The coast of present-day Cameroon was explored late in the 15th century by the Portuguese, who named the estuary to the south of Cameroon Mountain Rio das CamerÃÂµes ("river of prawns"). Merchants established trading stations along the coast in the 17th century, buying slaves, ivory, and rubber. Other European groups soon started grouping there, exploring inland and setting up villages
Cameroon sits in the middle of Lake Chad, Nigeria, Central African Republic and The Republic of Congo. The country has a total area of 475,442 sq km (183,569 sq mi) with YaoundÃÂ© as the capital, and Douala as the largest city. Cameroon has four distinct geographical regions. In the south is a coastal plain, a region of dense equatorial rain forests. In the center is the Adamawa Plateau, a region with rising peaks reaching about 1,370 m (about 4,500 ft) above sea level. In the far north the savanna slopes into the marshlands around Lake Chad.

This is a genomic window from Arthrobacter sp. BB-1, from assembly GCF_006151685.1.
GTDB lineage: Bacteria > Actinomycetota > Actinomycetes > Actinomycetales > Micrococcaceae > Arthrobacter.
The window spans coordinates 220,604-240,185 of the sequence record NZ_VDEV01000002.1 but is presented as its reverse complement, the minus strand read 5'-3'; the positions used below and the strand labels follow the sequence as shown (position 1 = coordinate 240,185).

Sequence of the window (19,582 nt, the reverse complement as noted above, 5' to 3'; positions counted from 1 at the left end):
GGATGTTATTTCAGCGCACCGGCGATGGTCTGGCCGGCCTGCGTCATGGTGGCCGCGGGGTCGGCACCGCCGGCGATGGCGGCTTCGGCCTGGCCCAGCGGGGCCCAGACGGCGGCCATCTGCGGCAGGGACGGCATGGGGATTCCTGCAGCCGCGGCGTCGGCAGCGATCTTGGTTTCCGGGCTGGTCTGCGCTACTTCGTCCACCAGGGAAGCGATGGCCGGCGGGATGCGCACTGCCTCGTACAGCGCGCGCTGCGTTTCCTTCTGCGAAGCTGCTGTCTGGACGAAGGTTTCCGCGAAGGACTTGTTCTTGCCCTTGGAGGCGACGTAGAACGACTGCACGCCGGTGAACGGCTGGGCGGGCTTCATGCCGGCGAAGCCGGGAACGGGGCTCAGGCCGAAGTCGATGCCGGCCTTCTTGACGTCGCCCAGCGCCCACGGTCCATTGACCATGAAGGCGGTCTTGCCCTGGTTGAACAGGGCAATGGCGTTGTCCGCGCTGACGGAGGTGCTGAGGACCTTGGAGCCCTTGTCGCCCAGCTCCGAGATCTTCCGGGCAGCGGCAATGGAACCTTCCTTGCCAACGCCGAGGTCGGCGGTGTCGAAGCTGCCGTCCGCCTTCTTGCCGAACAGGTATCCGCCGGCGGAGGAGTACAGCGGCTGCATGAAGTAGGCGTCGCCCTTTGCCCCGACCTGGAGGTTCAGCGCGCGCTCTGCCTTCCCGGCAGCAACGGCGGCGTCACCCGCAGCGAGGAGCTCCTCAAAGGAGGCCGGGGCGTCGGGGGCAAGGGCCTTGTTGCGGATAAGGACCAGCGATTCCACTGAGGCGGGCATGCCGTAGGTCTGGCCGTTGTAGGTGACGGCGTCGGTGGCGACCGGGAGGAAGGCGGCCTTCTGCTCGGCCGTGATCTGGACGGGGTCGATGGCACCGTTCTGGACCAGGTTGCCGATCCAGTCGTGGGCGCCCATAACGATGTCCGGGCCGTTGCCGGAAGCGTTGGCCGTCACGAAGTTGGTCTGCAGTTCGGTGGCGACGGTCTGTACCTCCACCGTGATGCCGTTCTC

The west is an area of high, forested mountains and also holds Cameroon Mountain (4,095 m/13,435 ft), the highest peak in western Africa and also an active volcano. This region also holds some of the most fertile soil in the entire country. Cameroon has mostly a tropical climate, because it's very near the equator, being very humid in the south but dry in the northern part of the country.
The economy of Cameroon is primarily based on agricultural demands, however a small amount of gold and natural gas is mined there. The majority of the population are farmers working in small towns or villages. The most dominate crops raised in Cameroon are cacao, coffee, tobacco, cotton, and bananas. Other commercial crops include rubber, palm products, and sugarcane.
In 1998 there were an estimated 15,029,433 people living in the country. It contains about...